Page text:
[illegible: of] B.A. applied for admission to the
school. He was a progressive young
man who had fully made up his mind
as to the inadequacy of the classical
education as a preparation for meeting
modern conditions. He wanted me to
appoint a time for the ceremony. I
explained to him that no ceremony was
necessary, that simply registering his
name would make him a member of
the school. He was greatly distressed
at this and explained that he wished
to break absolutely with the old system
of education and place himself under
a foreign teacher and that this could
not be done without a certain ceremony.
Seeing his distress I appointed a time
and he came wearing full dress with the
B.A.'s button in his hat, and prostrated
himself before me. After that, he was
satisfied to join the classes. I remember
that one afternoon, the Viceroy came
came to the school room and found the
the word 'the' is repeated little grandson in tears because I had
given him some light punishment for inattention.
As this grandson was the eldest son of the
eldest son of the eldest son and was a special
pet of his grand-father, I was a little doubtful
how he would regard his punishment. I was
relieved when he heartily approved of it.
Many years later I met the grandson then
a full-grown man and a Marquis and I
asked him if he ever remembered the old
school days. He replied that he often remem­
bered the day when I punished him.
After the disastrous war between China and
Japan in 1894, the Viceroy Li Hung-chang
was relieved of his post, and the [illegible: lustorus]
Taotai, a man of great wealth and power
sent for me and asked if I would consider
closing my school and merging it into
a Government University, the first to be
organized. I have already spoken of how
the different humiliations which China has
suffered at the hands of foreigners have led to
forward movements in the modernizing
of the country. So the dissatisfaction of
the Chinese with the poor showing that
they made against the Japanese led to
the organization of a University. It also
led to the formation of a model corps of the
army which Yüan Shih-K'ai took charge
of at a camp not far from Tientsin.
The advance in education was what I
[illegible: only] hoped for. So I readily agreed to the
Taotai's proposition. I set about forming my
staff at once. Among others I wrote to
Dr. Jordan asking him to nominate a
professor of mining and geology. He did so,
and Dr. Drake, the Stanford graduate whom
he nominated was with me for many years.
I held examinations for students at different
ports down as far as Hongkong and we
soon had the new University in running
order. I was unable to give high standing
to the students available; but I organized
a Preparatory Department of four years
and the lowest class in the advanced course.
I had long been of the opinion that the
young men of China were second to none
in natural ability and I was not disap­
pointed in the results. Several of our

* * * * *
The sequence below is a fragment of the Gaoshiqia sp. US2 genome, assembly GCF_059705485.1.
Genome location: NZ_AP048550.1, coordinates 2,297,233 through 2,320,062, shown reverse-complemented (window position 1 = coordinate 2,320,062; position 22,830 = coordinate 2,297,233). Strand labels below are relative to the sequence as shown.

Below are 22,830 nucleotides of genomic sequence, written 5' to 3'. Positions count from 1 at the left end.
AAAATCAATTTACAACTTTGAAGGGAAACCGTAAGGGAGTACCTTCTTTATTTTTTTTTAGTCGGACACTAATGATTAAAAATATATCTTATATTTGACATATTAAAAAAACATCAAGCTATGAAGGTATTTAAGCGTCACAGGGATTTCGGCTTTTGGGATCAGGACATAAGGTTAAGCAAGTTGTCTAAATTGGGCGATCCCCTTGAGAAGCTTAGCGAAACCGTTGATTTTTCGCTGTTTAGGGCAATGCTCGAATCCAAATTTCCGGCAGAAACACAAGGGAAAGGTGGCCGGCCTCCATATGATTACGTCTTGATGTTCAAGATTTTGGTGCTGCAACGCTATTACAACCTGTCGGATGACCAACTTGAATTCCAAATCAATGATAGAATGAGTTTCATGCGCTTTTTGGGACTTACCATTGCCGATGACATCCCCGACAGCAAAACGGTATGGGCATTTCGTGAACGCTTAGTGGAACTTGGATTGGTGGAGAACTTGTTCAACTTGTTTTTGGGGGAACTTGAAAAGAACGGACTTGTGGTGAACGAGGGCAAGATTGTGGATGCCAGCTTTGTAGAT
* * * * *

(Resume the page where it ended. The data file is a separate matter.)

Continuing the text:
graduates have taken high positions
In fact, since the Republic created the
office, two of them have been Premirers and
others have held high office in the provinces
and in the Cabinet at Peking.
In the year 1900 the reactionaries gained
possession of the Central Government and
started the movement which we look back
upon as the Boxer Outbreak. Knowing
that the reactionaries had for one of their
first measures the wiping out of the
University, I first armed the students
and organized them as a defense corps, but
after some days the foreign troops began to
arrive, and I felt that through their in­
credible ignorance and [illegible: stupidity] regarding
all things Chinese, they were liable to
confound students and Boxers and so I
was forced to disband the University.
Those of the students who could left for their
homes. Some fifty were unable to get
away and I continued to live with them at the
University, which was outside the defense lines
of the word 'the' is repeatedthe Foreign Settlements. The newly
arrived soldiers were not the only ones who
showed ignorance of things Chinese in that
period of madness. I remember that some
of my friends protested against my staying
with the students at the University, saying
that they would kill me some night and
not believing me when I said they would
as soon think of killing their own fathers.
I was fortunate in my educational work
in those early times. The principle of
honor to parents and to teachers which is
laid down in the Chinese Classics still had
a firm grip on the minds of the young.
In recent times under the Republic the
student body has not always been true to
the old doctrines. Socialism and even
Bolshevism have spread among them
so that they many of them are neither good sons nor
good pupils. Now that we are on the
subject of filial piety I wish to speak of a
certain matter and that is the ceremonies
performed by the Chinese in honor of Confucius,
the founder of Chinese literature and in
honor of the ancestors, through whom
we have life. (See memo.)